Cybersecurity News. PHOTO: Cybercrime Magazine.

Cybercrime Bytes: CISO 500 Data File, Hacking M&A, Motion Picture Cybersecurity

Weekly news that keeps you on the cutting edge of cybersecurity

Steve Morgan, Editor-in-Chief

Sausalito, Calif. – Apr. 27, 2020

This week’s rundown is sponsored by SmartBrief on Cybersecurity, your top resource for daily cybersecurity updates, delivered straight to your inbox. 

— A beta version of the 2020 CISO 500 Data File from Cybersecurity Ventures has been released. This special compilation contains the CISO names at the 500 largest companies in the United States. The official file will be released in June 2020. Cybercrime Magazine

— A company that’s been hacked is a less attractive acquisition target. Gartner says that 60 percent of organizations engaging in M&A activity are already weighing a target’s cybersecurity track record, posture and strategy as a key factor in their due diligence. TechCrunch

— Sony was the first entertainment industry-related breach to make headlines, followed shortly thereafter by Disney and Larson Studios. While big motion picture studios may seem to be obvious targets, their content security practices are typically well-funded and highly resourced. M&E Journal

— A new eBook, “24 Powerful Cybersecurity Journalists,” compiled by Basheer Ahmed Khan, has been published by Peerlyst. The eBook, which is a handy resource for anyone in the cyber community, can be downloaded for free and contains each journalist’s name, LinkedIn profile, and Twiter handle. Peerlyst

— More than just a cornerstone of innovation and technological advancements, digital IP represents the most rapidly growing portion of the global economy — making it an especially attractive target for criminals. Cybersecurity Ventures estimates that by 2021, cybercrime will cost the world $6 trillion annually — the University of Maryland calculates that’s one malicious attack every 39 seconds. AGMA Global

Essie Miller, principal deputy chief information officer (CIO) at the Department of Defense (DoD), will be retiring in June after 35 years in the Cyber Workforce. Miller has emphasized that the government needs more innovation and ways to attract young people to cybersecurity. Black Enterprise

— If malicious threats cannot “see” your data, it’s more difficult for them to use it against you. According to Duo’s Privacy in the Internet Trends report, 87 percent of web traffic is encrypted — a number that is rising all the time. However, Zscaler’s IoT in the Enterprise report found that 91.5 percent of traffic on enterprise IoT networks is non-SSL encrypted. CommsMEA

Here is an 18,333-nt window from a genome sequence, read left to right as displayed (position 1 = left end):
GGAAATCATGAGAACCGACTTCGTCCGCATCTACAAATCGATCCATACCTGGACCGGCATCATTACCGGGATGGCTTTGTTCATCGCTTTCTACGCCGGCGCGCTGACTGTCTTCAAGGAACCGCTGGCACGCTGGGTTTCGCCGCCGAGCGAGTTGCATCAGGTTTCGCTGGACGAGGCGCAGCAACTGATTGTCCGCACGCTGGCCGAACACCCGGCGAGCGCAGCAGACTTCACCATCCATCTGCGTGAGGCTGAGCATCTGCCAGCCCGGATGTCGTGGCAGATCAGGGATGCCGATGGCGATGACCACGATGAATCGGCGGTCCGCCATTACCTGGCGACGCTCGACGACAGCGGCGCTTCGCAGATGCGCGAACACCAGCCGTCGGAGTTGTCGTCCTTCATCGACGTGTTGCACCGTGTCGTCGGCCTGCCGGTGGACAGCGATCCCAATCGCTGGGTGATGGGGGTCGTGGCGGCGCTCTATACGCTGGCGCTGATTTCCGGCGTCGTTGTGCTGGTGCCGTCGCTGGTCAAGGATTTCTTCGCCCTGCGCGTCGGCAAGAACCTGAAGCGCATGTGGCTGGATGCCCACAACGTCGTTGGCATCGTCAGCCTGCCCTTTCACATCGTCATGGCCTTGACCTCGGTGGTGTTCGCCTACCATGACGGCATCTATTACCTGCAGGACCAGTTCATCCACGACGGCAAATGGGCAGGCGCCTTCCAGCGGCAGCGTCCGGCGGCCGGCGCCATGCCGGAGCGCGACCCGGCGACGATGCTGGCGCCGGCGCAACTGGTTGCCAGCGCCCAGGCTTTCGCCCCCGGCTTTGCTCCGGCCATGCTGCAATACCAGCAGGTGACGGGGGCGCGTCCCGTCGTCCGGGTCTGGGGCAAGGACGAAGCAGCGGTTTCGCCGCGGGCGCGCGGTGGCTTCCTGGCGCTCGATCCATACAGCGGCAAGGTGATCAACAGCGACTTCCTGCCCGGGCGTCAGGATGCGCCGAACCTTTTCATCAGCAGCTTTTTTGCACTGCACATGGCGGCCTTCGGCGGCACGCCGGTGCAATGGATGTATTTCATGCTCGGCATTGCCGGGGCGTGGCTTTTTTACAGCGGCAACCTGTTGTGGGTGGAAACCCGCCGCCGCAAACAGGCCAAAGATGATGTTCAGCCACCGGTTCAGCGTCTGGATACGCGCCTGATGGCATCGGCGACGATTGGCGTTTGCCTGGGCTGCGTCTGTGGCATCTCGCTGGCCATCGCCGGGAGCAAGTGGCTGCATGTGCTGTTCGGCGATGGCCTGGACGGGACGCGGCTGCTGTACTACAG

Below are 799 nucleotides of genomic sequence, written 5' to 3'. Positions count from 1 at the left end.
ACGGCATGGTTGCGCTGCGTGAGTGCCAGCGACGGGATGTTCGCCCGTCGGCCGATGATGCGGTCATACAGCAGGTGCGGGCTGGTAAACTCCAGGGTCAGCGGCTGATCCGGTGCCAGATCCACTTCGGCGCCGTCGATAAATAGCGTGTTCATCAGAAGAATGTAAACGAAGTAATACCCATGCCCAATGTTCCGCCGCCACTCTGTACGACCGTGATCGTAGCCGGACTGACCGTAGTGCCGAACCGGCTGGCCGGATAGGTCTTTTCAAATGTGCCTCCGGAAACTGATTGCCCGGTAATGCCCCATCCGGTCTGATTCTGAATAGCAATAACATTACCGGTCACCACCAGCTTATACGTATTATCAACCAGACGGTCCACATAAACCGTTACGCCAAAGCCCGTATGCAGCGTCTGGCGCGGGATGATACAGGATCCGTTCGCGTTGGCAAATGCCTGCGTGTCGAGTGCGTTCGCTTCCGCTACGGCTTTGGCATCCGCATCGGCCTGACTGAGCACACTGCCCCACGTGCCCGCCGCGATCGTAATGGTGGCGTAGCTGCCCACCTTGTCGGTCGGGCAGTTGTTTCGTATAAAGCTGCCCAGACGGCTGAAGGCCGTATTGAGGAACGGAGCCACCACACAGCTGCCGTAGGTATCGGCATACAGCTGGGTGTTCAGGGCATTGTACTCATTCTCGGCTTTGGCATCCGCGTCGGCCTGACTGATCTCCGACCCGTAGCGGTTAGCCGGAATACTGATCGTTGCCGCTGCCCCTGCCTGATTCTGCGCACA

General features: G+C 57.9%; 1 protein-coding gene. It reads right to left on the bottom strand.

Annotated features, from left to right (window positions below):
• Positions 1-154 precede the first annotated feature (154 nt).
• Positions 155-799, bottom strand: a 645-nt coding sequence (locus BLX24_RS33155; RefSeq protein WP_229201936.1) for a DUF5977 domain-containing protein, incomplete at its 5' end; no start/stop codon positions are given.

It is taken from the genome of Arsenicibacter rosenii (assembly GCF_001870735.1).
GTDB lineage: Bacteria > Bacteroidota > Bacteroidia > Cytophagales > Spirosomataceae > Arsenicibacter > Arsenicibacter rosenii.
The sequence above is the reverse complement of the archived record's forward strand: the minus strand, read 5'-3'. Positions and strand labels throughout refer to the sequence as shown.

Cybercrime TV: Best of Kevin Mitnick

World’s most famous hacker, on his favorite hack ever

— As the coronavirus outbreak has intensified, so too has cybercrime, including such infectious attacks on your computer as ransomware. Cybersecurity Ventures predicts that by 2021 a business will be attacked by ransomware every 11 seconds. International Business Times

— A federal district court in Maryland recently found that the loss of data and software, as well as impaired functionality of a computer system due to a ransomware attack, qualified as direct physical loss or damage under a business owner’s insurance policy. Against this backdrop, policyholders may increasingly seek coverage following ransomware attacks under policies that were not intended to provide such coverage. JDSupra

— According to the 2019 HIMSS Cybersecurity Survey, 82 percent of hospitals said they suffered a “significant security incident” in the past 12 months. And while budgets are increasing — according to data from Cybersecurity Ventures, the industry is looking at $65 billion worth of spending on security products and services from 2017 to 2021 — breach risks refuse to budge. IBM Security Intelligence

A new series of the ‘Best of Kevin Mitnick’ videos are now on YouTube — featuring Mitnick’s favorite hack, performed when he was just 16 years old, on a McDonald’s drive-thru, as well as Mitnick performing a phone hack while in solitary confinement. Cybercrime Magazine

Auto dealerships are a favorite target of cybercriminals. This is due to the fact that they collect, process, and store large quantities of sensitive customer data. Automotive News recently reported that, “On an average day, 153 viruses and 84 malicious spam emails are blocked by technology on a dealership’s network.” The COVID-19 crisis has exacerbated the problems and increased the risks of cyberattacks for auto dealerships. JD Supra

— According to RSA, more than 60 percent of online scams are accomplished through mobile platforms and 80 percent of mobile frauds are done through mobile apps instead of mobile web browsers, making smartphones one of the most frequently used attack vectors. Automeme

— Despite a steady increase in demand, India continues to witness a huge shortfall of skilled cybersecurity professionals. A lack of skilled professionals continues to haunt the country that needs about 1 million cybersecurity professionals, according to an estimate by the Data Security Council of India. DataQuest

The Cybercrime Radio podcast channel features an exciting new lineup of episodes featuring Fortune 500 CISO interviews, cybersecurity celebrity guests, reformed cybercriminals, cybercrime victims, and experts on a range of hot topics. Additional programming is now being scheduled. Cybercrime Magazine

Cybercrime Bytes Archives

More next week.

Steve Morgan is founder and Editor-in-Chief at Cybersecurity Ventures.

Go here to read all of my blogs and articles covering cybersecurity. Go here to send me story tips, feedback and suggestions.

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